The race was actually even more exciting than that (at least for me).  I started out in 5th place and by turn 4 of the fist lap I had dropped down all the way to 9th (last) place.  The race starts have the highest incidence of crashes and I see from my videos that I have a tendency to let the cars sort themselves out a bit (definitely a bit too much).

I have included the whole race as posted in three segments on YouTube.  You can see by watching the first minute of part 1 how I drop off to last place when the red #14 car passes me.

Over the course of the 18 lap race, I pass all of the SM Miatas except those in 2nd and 1st place.  I race in 3rd place ahead of the blue Miata for several laps after passing him.  It is on lap 18 that the #72 blue Miata passes me back to take 3rd place back. This part can be seen towards the end of part 3 posted below.

Note, there are other race classes mixed in with my Spec Miata SM class.  You can see the little yellow formula cars as well as an occasional Volvo!  These are not in my class but still were in my way from time to time.

Part 1 – The Start of the race – where I immediately fall behind to 9th place.

Part 2 – Where I continue to chase down the Blue #72 Miata.

Part 3 – Where I finally catch Blue #72 Miata and move into 3rd place until missing a shift on the last lap.

Ted Cahall

Took 3rd Place in EMRA 4 Hour Enduro

The headline sounds nice, but I think my grandmother could have taken 3rd place with Bad Al Bell as a partner. The EMRA 4 hour Enduro race requires two drivers. I did my part by not leaving the car in a tree. Al did his part by passing all of the cars that I had let get in front of me. That is what I call teamwork!  It was the longest race I have done in my short career.  I was in the car just under 2 hours before I turned it over to Al.  A huge thank you to Mike Collins and the Meathead Racing team for all of their help!

Here is a photo of the trophy.EMRA 4 Hour Enduro - 3rd Place Trophy
Ted Cahall

Posted first TraqMate Race Cam Video

I finally got around to posting a video from my TraqMate race cam.  I actually used Windows 7 and Movie Maker to do it – even though I bought Final Cut Express 4.0 for my Mac to do the job.

The video is a short, 10 second, clip of two cars spinning out in front of me in turn 10.  I added it again here to avoid chasing the link.

Ted Cahall

SCCA Season Ends With Personal Best Lap Time

The 2009 SCCA Club Racing Season was really enjoyable.  I was able to make it to seven race weekends this year plus four other high performance driving events.  That is more track time in one year than the sum total of track time in my entire life before this year.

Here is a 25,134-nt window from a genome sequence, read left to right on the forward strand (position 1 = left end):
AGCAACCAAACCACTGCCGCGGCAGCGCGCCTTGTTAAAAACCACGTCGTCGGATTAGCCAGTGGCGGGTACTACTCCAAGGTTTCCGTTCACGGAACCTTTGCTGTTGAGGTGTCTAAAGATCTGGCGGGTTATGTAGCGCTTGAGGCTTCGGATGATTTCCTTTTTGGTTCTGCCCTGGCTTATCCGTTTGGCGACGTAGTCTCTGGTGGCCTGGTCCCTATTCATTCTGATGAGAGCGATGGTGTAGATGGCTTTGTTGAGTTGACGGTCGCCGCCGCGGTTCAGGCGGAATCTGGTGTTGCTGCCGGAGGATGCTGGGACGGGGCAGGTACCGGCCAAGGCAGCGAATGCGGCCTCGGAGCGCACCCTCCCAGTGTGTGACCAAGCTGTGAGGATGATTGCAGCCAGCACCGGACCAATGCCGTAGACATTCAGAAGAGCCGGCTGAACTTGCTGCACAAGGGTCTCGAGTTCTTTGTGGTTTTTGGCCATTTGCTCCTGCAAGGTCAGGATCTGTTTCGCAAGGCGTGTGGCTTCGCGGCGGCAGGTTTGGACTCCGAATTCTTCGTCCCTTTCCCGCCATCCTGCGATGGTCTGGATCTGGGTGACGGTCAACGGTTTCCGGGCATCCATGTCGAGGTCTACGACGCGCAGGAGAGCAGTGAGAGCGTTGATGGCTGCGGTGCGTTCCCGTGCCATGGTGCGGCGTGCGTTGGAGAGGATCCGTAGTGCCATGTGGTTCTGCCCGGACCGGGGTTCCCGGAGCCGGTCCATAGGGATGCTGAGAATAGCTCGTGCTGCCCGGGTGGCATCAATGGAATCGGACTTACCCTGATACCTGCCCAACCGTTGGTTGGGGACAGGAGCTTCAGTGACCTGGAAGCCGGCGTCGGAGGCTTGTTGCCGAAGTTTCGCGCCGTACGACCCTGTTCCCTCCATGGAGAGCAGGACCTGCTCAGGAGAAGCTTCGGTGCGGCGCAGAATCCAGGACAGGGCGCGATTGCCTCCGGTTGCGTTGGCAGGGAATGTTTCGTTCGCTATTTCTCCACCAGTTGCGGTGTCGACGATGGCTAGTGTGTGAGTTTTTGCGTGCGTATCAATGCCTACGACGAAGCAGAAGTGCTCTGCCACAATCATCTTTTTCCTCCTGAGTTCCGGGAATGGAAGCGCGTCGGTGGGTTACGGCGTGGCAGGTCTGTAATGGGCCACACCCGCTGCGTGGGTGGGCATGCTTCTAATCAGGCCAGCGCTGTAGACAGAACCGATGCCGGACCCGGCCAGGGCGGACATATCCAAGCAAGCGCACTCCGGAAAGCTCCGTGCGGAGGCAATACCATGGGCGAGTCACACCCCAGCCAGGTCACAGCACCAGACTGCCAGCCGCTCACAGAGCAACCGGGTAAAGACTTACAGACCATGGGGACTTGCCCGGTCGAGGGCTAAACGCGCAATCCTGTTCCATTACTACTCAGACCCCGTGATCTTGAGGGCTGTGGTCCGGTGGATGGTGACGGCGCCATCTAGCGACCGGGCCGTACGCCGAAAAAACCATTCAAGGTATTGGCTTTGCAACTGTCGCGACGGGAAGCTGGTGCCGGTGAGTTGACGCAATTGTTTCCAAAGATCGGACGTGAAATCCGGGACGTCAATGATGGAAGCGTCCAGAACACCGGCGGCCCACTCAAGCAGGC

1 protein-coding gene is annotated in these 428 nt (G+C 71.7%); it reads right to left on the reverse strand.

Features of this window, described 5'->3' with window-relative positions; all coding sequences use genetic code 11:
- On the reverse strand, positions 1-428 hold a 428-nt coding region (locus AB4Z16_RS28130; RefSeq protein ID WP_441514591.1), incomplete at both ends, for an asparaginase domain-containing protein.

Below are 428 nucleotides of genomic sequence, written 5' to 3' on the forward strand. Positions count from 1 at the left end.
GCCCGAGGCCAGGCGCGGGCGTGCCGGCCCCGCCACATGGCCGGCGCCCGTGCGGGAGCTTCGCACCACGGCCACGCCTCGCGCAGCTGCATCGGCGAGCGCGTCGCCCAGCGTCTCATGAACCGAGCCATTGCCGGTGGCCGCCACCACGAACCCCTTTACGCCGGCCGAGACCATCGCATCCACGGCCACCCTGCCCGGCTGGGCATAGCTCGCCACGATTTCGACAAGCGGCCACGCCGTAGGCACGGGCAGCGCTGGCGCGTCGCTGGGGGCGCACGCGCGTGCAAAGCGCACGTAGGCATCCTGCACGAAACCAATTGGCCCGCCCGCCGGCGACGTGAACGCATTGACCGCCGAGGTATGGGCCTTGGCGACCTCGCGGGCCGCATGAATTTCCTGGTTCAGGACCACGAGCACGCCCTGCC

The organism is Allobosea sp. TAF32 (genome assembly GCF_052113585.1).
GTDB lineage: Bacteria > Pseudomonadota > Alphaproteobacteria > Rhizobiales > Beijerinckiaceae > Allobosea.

I really learned a lot and set new personal best lap records almost every week.  I started the year with my best lap in the MARRS 1 qualifier being a 1:37.908 and 8 of the 10 laps being slower than 1:40.  I finished this year in the MARRS 11 final race with a 1:31.826.  Six seconds faster in a single lap is a great improvement.  More telling was the consistency of the laps in each race with many of them clustering in the 1:32 range at the end of the year.

I met a lot of really great people as well.  I could not have even come close to making this happen with my busy schedule if it were not for Mike Collins and his fantastic program at Meathead Racing.  A huge shout out to Wendy, Sherise, Glen, and Jimmy who helped me though a huge learning curve.

The other racers were also fantastic (aside from some early “rookie bumps” out on the track to initiate me to Spec Miatas).  Some of these people are very accomplished racers that turn laps in the 1:27 range.  Yet they will still spend time and talk with the slow pokes like me to help me learn and grow with this sport.  Many of the Meathead Racing teammates also took time to help me get buckled in and ready out on the grid as well.  Such an outstanding group of people to spend a weekend with!  If you have ever considered learning how to race in wheel-to-wheel competition, I would highly recommend contacting Mike Collins at Meathead Racing.  Even for a busy person such as myself, they make the words, “arrive and drive” a reality.

Ted Cahall

Formula 2000 Open Wheel Racing in the Poconos

I had the awesome opportunity to attend the Berti Roos Racing School up in the Poconos last week.  They teach open wheel racing in Formula 2000 cars.  This was my first event in Formula 2000 or any open wheel vehicle.

We were allowed to pass in one specific zone if we were given the flag indicating it was OK.  I am happy to say I passed a lot of people – but no one ever passed me.  That is the way it is supposed to be (aside from real racers at SCCA Club Racing – where getting passed was a reality for me this year).

You can click on the photo below to see a couple of more images on Webshots.

Ted Cahall

New TraqMate a Great Tool for SCCA Club Racing